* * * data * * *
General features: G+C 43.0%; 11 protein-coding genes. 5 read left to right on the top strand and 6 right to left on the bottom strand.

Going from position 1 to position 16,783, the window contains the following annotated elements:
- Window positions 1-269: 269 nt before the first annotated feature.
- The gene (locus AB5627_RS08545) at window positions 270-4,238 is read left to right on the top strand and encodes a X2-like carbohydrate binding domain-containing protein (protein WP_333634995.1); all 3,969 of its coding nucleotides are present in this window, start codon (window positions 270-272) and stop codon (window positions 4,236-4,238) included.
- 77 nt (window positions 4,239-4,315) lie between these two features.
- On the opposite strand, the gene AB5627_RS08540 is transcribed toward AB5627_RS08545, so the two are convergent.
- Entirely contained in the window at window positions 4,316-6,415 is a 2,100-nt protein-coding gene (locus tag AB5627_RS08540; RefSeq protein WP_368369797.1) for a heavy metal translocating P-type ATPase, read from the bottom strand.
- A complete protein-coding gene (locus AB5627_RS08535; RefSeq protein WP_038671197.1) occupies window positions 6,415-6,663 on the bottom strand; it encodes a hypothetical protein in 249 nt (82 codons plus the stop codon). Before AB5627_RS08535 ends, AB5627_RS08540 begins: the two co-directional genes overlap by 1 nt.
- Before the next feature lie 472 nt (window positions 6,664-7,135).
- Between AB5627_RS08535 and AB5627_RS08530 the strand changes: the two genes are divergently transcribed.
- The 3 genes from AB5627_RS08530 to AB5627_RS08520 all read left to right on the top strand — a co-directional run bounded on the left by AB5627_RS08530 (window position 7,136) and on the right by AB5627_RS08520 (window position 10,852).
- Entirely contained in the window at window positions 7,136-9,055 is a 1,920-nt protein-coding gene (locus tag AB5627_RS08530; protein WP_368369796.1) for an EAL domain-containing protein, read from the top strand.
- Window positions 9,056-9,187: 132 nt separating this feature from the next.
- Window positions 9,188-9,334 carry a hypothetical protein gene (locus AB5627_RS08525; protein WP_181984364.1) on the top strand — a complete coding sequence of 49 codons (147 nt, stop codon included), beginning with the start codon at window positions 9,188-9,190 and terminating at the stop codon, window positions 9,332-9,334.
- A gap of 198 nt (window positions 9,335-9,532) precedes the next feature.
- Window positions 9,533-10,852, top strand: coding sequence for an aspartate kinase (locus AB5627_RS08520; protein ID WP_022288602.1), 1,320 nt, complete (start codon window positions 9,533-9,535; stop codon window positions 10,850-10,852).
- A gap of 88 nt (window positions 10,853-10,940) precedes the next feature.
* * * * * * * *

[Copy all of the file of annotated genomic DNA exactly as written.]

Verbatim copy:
General features: G+C 43.0%; 11 protein-coding genes. 5 read left to right on the top strand and 6 right to left on the bottom strand.

Going from position 1 to position 16,783, the window contains the following annotated elements:
- Window positions 1-269: 269 nt before the first annotated feature.
- The gene (locus AB5627_RS08545) at window positions 270-4,238 is read left to right on the top strand and encodes a X2-like carbohydrate binding domain-containing protein (protein WP_333634995.1); all 3,969 of its coding nucleotides are present in this window, start codon (window positions 270-272) and stop codon (window positions 4,236-4,238) included.
- 77 nt (window positions 4,239-4,315) lie between these two features.
- On the opposite strand, the gene AB5627_RS08540 is transcribed toward AB5627_RS08545, so the two are convergent.
- Entirely contained in the window at window positions 4,316-6,415 is a 2,100-nt protein-coding gene (locus tag AB5627_RS08540; RefSeq protein WP_368369797.1) for a heavy metal translocating P-type ATPase, read from the bottom strand.
- A complete protein-coding gene (locus AB5627_RS08535; RefSeq protein WP_038671197.1) occupies window positions 6,415-6,663 on the bottom strand; it encodes a hypothetical protein in 249 nt (82 codons plus the stop codon). Before AB5627_RS08535 ends, AB5627_RS08540 begins: the two co-directional genes overlap by 1 nt.
- Before the next feature lie 472 nt (window positions 6,664-7,135).
- Between AB5627_RS08535 and AB5627_RS08530 the strand changes: the two genes are divergently transcribed.
- The 3 genes from AB5627_RS08530 to AB5627_RS08520 all read left to right on the top strand — a co-directional run bounded on the left by AB5627_RS08530 (window position 7,136) and on the right by AB5627_RS08520 (window position 10,852).
- Entirely contained in the window at window positions 7,136-9,055 is a 1,920-nt protein-coding gene (locus tag AB5627_RS08530; protein WP_368369796.1) for an EAL domain-containing protein, read from the top strand.
- Window positions 9,056-9,187: 132 nt separating this feature from the next.
- Window positions 9,188-9,334 carry a hypothetical protein gene (locus AB5627_RS08525; protein WP_181984364.1) on the top strand — a complete coding sequence of 49 codons (147 nt, stop codon included), beginning with the start codon at window positions 9,188-9,190 and terminating at the stop codon, window positions 9,332-9,334.
- A gap of 198 nt (window positions 9,335-9,532) precedes the next feature.
- Window positions 9,533-10,852, top strand: coding sequence for an aspartate kinase (locus AB5627_RS08520; protein ID WP_022288602.1), 1,320 nt, complete (start codon window positions 9,533-9,535; stop codon window positions 10,850-10,852).
- A gap of 88 nt (window positions 10,853-10,940) precedes the next feature.